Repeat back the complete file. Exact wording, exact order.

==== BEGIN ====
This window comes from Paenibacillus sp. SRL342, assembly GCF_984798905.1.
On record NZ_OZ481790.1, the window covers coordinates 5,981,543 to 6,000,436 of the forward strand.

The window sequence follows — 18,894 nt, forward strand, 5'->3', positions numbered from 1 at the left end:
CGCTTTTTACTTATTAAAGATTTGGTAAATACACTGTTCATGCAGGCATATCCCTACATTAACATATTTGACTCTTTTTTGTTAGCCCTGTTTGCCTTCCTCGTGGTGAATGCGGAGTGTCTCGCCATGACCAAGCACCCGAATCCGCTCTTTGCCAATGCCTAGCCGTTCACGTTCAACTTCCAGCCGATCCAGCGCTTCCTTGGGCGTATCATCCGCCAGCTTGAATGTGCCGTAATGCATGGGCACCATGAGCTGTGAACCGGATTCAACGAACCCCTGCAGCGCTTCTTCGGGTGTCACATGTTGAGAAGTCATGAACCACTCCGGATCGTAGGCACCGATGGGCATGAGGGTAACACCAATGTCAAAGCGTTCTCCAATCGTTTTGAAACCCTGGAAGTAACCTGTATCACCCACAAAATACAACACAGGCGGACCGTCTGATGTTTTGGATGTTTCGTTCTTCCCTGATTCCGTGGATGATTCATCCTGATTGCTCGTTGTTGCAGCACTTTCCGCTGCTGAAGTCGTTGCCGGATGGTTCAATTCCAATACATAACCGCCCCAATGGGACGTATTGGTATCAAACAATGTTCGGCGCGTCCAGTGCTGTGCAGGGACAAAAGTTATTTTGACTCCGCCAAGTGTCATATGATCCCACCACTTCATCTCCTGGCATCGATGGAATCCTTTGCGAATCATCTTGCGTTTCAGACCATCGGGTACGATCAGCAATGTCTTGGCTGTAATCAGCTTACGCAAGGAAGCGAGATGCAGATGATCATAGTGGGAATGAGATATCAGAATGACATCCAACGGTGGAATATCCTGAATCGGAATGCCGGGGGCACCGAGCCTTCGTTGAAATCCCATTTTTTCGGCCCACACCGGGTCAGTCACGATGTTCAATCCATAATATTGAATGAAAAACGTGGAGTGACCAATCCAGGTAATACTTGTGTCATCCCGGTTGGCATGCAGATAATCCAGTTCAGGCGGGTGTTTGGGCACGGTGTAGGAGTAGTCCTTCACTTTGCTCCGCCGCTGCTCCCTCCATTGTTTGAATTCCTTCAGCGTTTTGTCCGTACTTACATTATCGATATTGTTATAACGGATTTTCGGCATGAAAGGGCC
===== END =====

This window comes from Paenibacillus sp. SRL342, assembly GCF_984798905.1.
On record NZ_OZ481790.1, the window covers coordinates 5,981,543 to 6,000,436 of the forward strand.

The window sequence follows — 18,894 nt, forward strand, 5'->3', positions numbered from 1 at the left end:
CGCTTTTTACTTATTAAAGATTTGGTAAATACACTGTTCATGCAGGCATATCCCTACATTAACATATTTGACTCTTTTTTGTTAGCCCTGTTTGCCTTCCTCGTGGTGAATGCGGAGTGTCTCGCCATGACCAAGCACCCGAATCCGCTCTTTGCCAATGCCTAGCCGTTCACGTTCAACTTCCAGCCGATCCAGCGCTTCCTTGGGCGTATCATCCGCCAGCTTGAATGTGCCGTAATGCATGGGCACCATGAGCTGTGAACCGGATTCAACGAACCCCTGCAGCGCTTCTTCGGGTGTCACATGTTGAGAAGTCATGAACCACTCCGGATCGTAGGCACCGATGGGCATGAGGGTAACACCAATGTCAAAGCGTTCTCCAATCGTTTTGAAACCCTGGAAGTAACCTGTATCACCCACAAAATACAACACAGGCGGACCGTCTGATGTTTTGGATGTTTCGTTCTTCCCTGATTCCGTGGATGATTCATCCTGATTGCTCGTTGTTGCAGCACTTTCCGCTGCTGAAGTCGTTGCCGGATGGTTCAATTCCAATACATAACCGCCCCAATGGGACGTATTGGTATCAAACAATGTTCGGCGCGTCCAGTGCTGTGCAGGGACAAAAGTTATTTTGACTCCGCCAAGTGTCATATGATCCCACCACTTCATCTCCTGGCATCGATGGAATCCTTTGCGAATCATCTTGCGTTTCAGACCATCGGGTACGATCAGCAATGTCTTGGCTGTAATCAGCTTACGCAAGGAAGCGAGATGCAGATGATCATAGTGGGAATGAGATATCAGAATGACATCCAACGGTGGAATATCCTGAATCGGAATGCCGGGGGCACCGAGCCTTCGTTGAAATCCCATTTTTTCGGCCCACACCGGGTCAGTCACGATGTTCAATCCATAATATTGAATGAAAAACGTGGAGTGACCAATCCAGGTAATACTTGTGTCATCCCGGTTGGCATGCAGATAATCCAGTTCAGGCGGGTGTTTGGGCACGGTGTAGGAGTAGTCCTTCACTTTGCTCCGCCGCTGCTCCCTCCATTGTTTGAATTCCTTCAGCGTTTTGTCCGTACTTACATTATCGATATTGTTATAACGGATTTTCGGCATGAAAGGGCC